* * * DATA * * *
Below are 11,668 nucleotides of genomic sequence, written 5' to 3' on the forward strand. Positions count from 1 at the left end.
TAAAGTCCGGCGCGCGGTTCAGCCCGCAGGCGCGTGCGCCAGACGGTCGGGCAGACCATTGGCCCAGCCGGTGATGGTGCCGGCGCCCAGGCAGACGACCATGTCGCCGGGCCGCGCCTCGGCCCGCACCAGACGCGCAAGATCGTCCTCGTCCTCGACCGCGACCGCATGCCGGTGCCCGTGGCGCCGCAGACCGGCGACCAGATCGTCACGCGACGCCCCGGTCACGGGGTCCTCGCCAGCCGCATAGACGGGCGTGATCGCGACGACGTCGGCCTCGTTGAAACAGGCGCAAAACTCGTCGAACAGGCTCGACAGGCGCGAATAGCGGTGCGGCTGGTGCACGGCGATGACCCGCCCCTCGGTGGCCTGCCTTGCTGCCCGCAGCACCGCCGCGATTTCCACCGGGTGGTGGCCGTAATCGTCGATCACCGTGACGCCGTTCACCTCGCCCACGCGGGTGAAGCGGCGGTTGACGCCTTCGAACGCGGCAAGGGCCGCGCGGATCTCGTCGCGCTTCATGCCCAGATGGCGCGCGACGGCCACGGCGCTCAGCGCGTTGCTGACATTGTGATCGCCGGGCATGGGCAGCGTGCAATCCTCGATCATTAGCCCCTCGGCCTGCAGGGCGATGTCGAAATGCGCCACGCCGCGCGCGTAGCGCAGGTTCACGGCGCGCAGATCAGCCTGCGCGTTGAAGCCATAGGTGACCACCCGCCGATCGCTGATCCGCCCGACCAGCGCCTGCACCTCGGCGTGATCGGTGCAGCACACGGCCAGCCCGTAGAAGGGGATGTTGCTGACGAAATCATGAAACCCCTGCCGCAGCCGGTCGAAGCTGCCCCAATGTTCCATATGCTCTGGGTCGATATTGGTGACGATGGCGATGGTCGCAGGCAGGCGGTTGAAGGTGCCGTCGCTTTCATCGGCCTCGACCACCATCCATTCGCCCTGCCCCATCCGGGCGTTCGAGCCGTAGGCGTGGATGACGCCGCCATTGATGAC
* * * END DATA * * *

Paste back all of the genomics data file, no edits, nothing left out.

Below are 11,668 nucleotides of genomic sequence, written 5' to 3' on the forward strand. Positions count from 1 at the left end.
TAAAGTCCGGCGCGCGGTTCAGCCCGCAGGCGCGTGCGCCAGACGGTCGGGCAGACCATTGGCCCAGCCGGTGATGGTGCCGGCGCCCAGGCAGACGACCATGTCGCCGGGCCGCGCCTCGGCCCGCACCAGACGCGCAAGATCGTCCTCGTCCTCGACCGCGACCGCATGCCGGTGCCCGTGGCGCCGCAGACCGGCGACCAGATCGTCACGCGACGCCCCGGTCACGGGGTCCTCGCCAGCCGCATAGACGGGCGTGATCGCGACGACGTCGGCCTCGTTGAAACAGGCGCAAAACTCGTCGAACAGGCTCGACAGGCGCGAATAGCGGTGCGGCTGGTGCACGGCGATGACCCGCCCCTCGGTGGCCTGCCTTGCTGCCCGCAGCACCGCCGCGATTTCCACCGGGTGGTGGCCGTAATCGTCGATCACCGTGACGCCGTTCACCTCGCCCACGCGGGTGAAGCGGCGGTTGACGCCTTCGAACGCGGCAAGGGCCGCGCGGATCTCGTCGCGCTTCATGCCCAGATGGCGCGCGACGGCCACGGCGCTCAGCGCGTTGCTGACATTGTGATCGCCGGGCATGGGCAGCGTGCAATCCTCGATCATTAGCCCCTCGGCCTGCAGGGCGATGTCGAAATGCGCCACGCCGCGCGCGTAGCGCAGGTTCACGGCGCGCAGATCAGCCTGCGCGTTGAAGCCATAGGTGACCACCCGCCGATCGCTGATCCGCCCGACCAGCGCCTGCACCTCGGCGTGATCGGTGCAGCACACGGCCAGCCCGTAGAAGGGGATGTTGCTGACGAAATCATGAAACCCCTGCCGCAGCCGGTCGAAGCTGCCCCAATGTTCCATATGCTCTGGGTCGATATTGGTGACGATGGCGATGGTCGCAGGCAGGCGGTTGAAGGTGCCGTCGCTTTCATCGGCCTCGACCACCATCCATTCGCCCTGCCCCATCCGGGCGTTCGAGCCGTAGGCGTGGATGACGCCGCCATTGATGAC